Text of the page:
How cheap is the Sensex?

The pace of earnings downgrades makes India’s valuation seem deceptive

The doomsayers are making headlines predicting more pain with the Sensex possibly hitting a low of 20,000. While most market pundits blame this on global events, the reality is that India’s muted economic growth is equally worrying. The lower-than-expected GDP numbers (7% as against 7.4%) for the first quarter ignited fresh worries on earnings downgrades, especially as growth expectations for the Sensex pegged at 21% for FY16 of  ₹1,640 per share is fairly high given the economic realities on the ground. During the April to July 2015 period, the index of eight core industries, which includes the energy sector, cement, steel and electricity, reported a mere 2.1% growth compared to 5.5% growth last year in the corresponding period.

The downgrades season started last quarter and is only continuing. "Reflecting a reduction in India's nominal and real GDP growth forecasts for FY16, we are cutting our earnings growth forecasts. Our new numbers are a CAGR of 17.3% and 14% respectively for the BSE Sensex and the broad market versus our previous estimate of 20.8% and 17.5% for the coming two years to FY17," said Ridham Desai of Morgan Stanley in his latest strategy note.

"Consensus earnings estimates are too high, so we will continue to see downgrades for at least the next quarter," says Rajat Rajgarhia, managing director, institutional equities, Motilal Oswal Securities. "We will now see those who take a top-down approach lowering their expectations as a result of lower GDP growth in the past quarter," adds Rajgarhia.

Since June this year, consensus earnings have been slashed by 5.2%. Still, analysts believe that in certain pockets there are still chances of downgrades. Particularly in the case of metals and energy, the falling international prices will adversely impact realisations, and higher inventories will also impact their earnings.

For Sensex, metals are less of a concern with its weightage at a miniscule 1.2%, but the energy and power sectors constitute close to 12%. "It is mostly in the global commodities, where we have seen a huge correction in the commodity prices that the possibility of further downgrades is really high. In the domestic economy as well, both the consumption and investments cycle are not picking up the way it was expected, which is where we think you could see downgrades taking place," explains Rajgarhia.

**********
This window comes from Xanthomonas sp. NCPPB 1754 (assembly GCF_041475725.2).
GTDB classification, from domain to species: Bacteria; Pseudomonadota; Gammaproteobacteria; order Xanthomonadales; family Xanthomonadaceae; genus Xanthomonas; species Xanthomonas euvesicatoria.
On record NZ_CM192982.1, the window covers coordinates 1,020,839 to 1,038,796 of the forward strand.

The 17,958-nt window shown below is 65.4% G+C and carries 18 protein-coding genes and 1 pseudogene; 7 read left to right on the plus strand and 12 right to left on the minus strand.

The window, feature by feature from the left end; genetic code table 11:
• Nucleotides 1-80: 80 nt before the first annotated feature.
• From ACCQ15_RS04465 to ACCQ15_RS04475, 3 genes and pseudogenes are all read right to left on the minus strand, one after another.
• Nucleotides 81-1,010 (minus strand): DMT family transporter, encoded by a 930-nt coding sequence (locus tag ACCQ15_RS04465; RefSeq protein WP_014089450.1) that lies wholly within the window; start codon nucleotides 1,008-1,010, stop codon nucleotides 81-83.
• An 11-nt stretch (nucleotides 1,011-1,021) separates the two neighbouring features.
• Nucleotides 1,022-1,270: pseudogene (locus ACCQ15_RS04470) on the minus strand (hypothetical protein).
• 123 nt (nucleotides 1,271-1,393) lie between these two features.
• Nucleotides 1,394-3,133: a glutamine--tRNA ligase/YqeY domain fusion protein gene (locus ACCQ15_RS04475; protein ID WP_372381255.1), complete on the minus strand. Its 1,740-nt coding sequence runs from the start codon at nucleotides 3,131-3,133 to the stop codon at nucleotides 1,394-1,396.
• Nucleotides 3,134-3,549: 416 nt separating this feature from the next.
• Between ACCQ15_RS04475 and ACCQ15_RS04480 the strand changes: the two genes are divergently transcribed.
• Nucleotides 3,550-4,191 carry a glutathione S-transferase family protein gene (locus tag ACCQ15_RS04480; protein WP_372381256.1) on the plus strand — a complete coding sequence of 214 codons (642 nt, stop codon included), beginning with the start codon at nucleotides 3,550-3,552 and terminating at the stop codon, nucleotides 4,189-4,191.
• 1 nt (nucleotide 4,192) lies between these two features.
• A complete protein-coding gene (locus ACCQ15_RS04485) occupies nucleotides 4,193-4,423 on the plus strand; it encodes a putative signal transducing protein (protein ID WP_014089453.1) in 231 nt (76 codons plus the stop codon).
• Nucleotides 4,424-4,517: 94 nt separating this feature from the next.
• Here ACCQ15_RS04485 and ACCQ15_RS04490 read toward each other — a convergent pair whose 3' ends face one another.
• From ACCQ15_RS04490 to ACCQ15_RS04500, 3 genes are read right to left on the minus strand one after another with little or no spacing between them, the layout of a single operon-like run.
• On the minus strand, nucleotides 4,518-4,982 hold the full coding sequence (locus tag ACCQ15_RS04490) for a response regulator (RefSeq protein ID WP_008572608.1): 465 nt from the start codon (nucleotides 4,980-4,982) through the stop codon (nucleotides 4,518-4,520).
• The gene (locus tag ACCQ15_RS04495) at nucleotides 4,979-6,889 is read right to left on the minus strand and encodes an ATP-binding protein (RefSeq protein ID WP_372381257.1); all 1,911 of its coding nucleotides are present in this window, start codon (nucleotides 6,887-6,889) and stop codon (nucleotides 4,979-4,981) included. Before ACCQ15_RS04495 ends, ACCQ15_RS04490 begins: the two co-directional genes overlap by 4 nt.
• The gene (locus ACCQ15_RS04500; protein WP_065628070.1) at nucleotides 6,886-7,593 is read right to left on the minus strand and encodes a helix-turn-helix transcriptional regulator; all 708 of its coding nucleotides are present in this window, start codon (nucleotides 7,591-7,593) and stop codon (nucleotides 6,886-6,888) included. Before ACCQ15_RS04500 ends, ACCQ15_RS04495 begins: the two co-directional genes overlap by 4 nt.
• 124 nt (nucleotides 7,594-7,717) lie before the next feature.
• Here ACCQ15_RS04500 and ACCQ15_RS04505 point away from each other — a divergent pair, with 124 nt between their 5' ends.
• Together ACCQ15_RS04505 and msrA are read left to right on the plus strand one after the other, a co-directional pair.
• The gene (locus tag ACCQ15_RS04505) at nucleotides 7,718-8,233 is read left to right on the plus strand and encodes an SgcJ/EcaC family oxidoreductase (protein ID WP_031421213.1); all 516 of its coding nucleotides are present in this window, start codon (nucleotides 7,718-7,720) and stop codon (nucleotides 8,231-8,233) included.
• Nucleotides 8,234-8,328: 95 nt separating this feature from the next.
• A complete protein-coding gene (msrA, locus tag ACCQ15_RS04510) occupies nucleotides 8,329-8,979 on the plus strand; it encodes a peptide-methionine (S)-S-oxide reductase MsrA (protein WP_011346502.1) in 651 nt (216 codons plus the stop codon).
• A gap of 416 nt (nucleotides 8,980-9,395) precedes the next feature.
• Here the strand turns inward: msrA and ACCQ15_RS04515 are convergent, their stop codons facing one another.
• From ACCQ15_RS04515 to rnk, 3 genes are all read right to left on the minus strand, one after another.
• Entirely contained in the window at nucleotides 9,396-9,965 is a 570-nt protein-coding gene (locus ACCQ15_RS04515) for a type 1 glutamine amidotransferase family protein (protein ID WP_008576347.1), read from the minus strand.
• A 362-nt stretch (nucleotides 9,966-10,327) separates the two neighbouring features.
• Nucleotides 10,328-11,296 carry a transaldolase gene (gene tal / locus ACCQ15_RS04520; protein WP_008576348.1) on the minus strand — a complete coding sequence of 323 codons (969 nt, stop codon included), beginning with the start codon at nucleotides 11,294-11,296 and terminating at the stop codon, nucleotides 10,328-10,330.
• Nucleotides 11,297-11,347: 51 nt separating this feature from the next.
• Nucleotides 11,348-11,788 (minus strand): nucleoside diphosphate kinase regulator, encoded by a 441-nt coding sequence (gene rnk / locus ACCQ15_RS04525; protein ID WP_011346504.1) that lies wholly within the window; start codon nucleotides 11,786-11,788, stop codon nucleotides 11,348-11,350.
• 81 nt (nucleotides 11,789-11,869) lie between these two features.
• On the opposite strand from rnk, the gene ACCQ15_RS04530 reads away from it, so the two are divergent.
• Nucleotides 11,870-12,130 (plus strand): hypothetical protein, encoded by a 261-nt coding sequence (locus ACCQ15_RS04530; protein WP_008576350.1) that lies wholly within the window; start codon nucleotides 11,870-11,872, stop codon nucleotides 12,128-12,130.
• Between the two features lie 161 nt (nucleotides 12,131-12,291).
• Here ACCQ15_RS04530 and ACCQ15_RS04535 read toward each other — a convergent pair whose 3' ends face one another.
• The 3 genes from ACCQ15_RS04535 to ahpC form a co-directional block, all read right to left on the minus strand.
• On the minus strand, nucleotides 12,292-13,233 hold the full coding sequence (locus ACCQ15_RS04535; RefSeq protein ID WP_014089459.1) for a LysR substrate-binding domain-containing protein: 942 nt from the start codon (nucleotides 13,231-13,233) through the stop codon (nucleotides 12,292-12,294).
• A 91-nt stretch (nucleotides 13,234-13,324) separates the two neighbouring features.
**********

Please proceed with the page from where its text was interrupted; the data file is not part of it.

Another sector that is worrying is banks. "I think one area where the consensus is still behind is banking because if the GDP numbers are lower, and credit growth is not happening, there is a probability of higher provisions and pressure on profitability of the banks while analysts were expecting to see a recovery from this quarter onwards," says  Harendra Kumar, head, institutional equities, Elara Capital. If the stress continues and banks need to write off more NPAs, they could dent earnings further because of their high weightage (29%) in the Sensex.

Already, corporate earnings growth was disappointing in the first quarter of FY16 as Sensex revenues declined by 1% and profits remained flat. Earnings are key to the direction of markets especially in the light of global events where investors are counting on India's relatively better fundamentals compared with other emerging markets. This is also a reason that the Indian markets so far have been able to hold up compared to the huge sell-off in other emerging markets.

India still trades at relatively higher price-earnings (P/E) multiple of 15X FY16 earnings compared to 10-12X in the case of other emerging markets. Lower earnings will make India's valuation even more expensive, which may not be justified. To put it in perspective, if Sensex EPS is downgraded, say, by another ₹100 or about 6%, FY16 P/E will work out to be 17X as against the current one-year forward P/E of 15X. That only makes current market valuation unreliable considering that earnings growth is still in question.